Changing our relationship to sex, sexuality, and our bodies

sexuality, intimate relationships, partners, sex talk

Changing our relationship to sex, sexuality, and our bodies

changing our relationship to sex, sexuality, intimate relationships, partners, sex talkWhy are we so uncomfortable with sex? Seeing it, talking about it, having it, making it work for us. Let’s talk about changing our relationship to sex, to our sexuality, and to our bodies.

Most of us want some kind of intimacy in our lives. And if asked, most of us would say that we would like to feel pleasure. If we want sexual pleasure we have to figure out how to articulate that. For ourselves and our partners. What gets in the way can be embarrassment, or a lack of experience, or shame.

Sex is everywhere we look. The vast majority of what we see is beautifully airbrushed, young, pretty people having sex. Perfect sex. She magically orgasms in minutes. His performance is stellar. In reality sex doesn’t happen that way. Our bodies don’t look like that. We fumble, we can’t get the right parts aligned, or something hurts. Or something wilts. We aren’t always in the mood. Our bodies don’t feel pretty/thin/young enough for sex. We rarely orgasm spontaneously. And our partner may not be adept at giving us what we need in order to maximize our pleasure—even when he wants to do so.

We are born with sexual feelings. Our bodies respond to pleasure before we even understand what’s happening. We are born with erogenous zones—the clitoris’s only purpose is pleasure.

So why is the idea of sex so often wrapped in shame or portrayed as something dirty and sinful? Why can’t we talk about it?

We lack the language to talk about our sexual desires. In the movies we see sex but we don’t see the preliminary steps that lead up to it. We don’t see two people talking about having sex. No one states what they like. It’s an automatic assumption that the man just knows. We’re missing the conversations that lead to greater intimacy. In movies it just happens. Magically. Flawlessly. She orgasms. (It’s always a given that he will climax). No talks about condoms or possible STDS.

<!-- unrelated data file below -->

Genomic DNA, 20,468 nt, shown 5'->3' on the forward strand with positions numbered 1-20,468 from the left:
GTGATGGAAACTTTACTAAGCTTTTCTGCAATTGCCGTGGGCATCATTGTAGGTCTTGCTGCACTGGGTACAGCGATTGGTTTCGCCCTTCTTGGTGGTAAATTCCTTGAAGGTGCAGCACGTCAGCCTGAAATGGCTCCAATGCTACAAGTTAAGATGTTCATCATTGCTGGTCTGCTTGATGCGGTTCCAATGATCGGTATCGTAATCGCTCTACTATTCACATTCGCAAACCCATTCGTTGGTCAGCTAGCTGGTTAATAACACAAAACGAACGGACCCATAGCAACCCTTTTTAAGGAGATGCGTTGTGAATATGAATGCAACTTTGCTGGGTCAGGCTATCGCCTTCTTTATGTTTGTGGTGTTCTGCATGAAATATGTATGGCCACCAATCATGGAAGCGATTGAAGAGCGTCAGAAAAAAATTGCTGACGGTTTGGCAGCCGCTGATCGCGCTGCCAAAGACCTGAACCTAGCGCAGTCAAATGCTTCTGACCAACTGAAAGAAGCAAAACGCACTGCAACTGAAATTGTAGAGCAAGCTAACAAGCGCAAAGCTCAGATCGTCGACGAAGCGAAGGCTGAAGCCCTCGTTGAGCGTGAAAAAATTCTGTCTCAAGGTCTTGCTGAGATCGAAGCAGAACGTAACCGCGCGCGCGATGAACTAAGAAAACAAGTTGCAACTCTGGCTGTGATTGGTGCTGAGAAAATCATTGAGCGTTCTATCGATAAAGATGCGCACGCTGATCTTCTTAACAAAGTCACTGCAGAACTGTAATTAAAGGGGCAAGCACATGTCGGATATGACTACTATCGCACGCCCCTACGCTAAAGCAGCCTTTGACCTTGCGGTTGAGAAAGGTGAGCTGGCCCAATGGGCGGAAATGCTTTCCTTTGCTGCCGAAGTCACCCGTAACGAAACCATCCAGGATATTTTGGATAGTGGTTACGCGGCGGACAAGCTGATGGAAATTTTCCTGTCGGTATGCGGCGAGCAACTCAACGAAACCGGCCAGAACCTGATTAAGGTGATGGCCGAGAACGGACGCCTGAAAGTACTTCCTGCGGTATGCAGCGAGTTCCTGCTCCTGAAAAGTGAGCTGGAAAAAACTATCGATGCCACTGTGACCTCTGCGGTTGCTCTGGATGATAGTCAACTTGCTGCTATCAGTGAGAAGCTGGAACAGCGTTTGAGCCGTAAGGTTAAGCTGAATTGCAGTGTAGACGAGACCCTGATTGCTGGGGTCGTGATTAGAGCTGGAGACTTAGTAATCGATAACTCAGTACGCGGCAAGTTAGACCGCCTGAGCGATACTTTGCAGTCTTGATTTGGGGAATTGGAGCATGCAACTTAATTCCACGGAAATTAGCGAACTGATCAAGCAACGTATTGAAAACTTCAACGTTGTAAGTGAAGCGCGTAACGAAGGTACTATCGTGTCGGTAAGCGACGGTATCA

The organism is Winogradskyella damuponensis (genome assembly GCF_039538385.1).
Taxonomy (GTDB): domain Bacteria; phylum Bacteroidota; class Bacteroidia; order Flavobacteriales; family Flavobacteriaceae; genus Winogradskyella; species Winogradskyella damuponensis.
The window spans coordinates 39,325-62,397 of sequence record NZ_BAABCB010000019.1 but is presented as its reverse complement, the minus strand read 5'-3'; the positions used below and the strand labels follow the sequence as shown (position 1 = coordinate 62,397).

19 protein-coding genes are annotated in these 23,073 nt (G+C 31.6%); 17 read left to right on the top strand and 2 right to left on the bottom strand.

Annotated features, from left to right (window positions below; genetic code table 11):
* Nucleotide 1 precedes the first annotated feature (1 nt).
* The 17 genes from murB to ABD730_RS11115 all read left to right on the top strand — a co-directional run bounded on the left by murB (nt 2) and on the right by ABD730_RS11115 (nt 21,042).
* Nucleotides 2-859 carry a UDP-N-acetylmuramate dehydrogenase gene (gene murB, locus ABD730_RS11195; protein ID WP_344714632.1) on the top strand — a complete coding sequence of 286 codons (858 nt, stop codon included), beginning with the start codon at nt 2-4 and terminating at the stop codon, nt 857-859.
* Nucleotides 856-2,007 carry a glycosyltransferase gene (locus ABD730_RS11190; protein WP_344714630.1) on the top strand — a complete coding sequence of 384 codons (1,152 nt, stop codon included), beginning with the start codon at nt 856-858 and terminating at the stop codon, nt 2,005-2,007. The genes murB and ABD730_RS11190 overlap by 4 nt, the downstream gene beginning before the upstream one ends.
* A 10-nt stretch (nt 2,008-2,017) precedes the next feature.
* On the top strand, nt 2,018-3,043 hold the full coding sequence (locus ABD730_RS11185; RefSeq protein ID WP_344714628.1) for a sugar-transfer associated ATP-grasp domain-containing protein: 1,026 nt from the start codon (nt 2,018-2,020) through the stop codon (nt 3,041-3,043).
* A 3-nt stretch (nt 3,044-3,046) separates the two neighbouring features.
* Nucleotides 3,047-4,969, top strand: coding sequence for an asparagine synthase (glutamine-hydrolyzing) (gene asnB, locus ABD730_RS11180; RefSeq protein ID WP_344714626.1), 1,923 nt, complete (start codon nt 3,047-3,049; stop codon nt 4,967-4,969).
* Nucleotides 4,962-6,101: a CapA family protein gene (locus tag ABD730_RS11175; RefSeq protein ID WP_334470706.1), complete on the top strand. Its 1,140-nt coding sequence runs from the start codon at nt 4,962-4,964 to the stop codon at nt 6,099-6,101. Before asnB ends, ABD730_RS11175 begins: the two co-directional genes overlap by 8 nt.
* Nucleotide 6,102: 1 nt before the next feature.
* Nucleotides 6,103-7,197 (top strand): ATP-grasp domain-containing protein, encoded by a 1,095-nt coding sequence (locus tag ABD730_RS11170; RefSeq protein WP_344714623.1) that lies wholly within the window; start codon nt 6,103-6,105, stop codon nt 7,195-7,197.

We can be forgiven for not knowing how to talk about what we want. Doubly so if you’re a woman—schooled to be the giver. The quiet one, tied to a man who inherits, by virtue of having a penis, the role of initiator and expert. Yet, many men feel some degree of uncertainty about sex and may experience similar feelings of inadequacy and embarrassment.

I have never once had a prospective male partner talk to me about sex, not counting ‘dirty’ talk. I’ve rarely experienced a prospective partner ask about sexually transmitted infections, or what I liked sexually or if I had any preferences. More than once, in my suggesting a ‘sex talk’ and scheduling testing for possible infections I’ve encountered resistance and discomfort.

We are not accustomed to having these conversations. We don’t know how to talk about a subject that feels taboo in the light of day, but perfectly acceptable in dark rooms. Men, as a rule, are uncomfortable with outspoken women. The act of asking for what gives us pleasure is in some ways seen as a judgment of our partner’s prowess. Too often we’re expected to be sexy for a man, which is different from being sexy for ourselves.

It is a delicate conversation on many levels.

What I’m really talking about is our right, and our ability, to figure out what we want in an intimate encounter. And communicate that.

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I believe most of us want intimacy. We want closeness. We want to be desired and we want to feel sexual in our own bodies.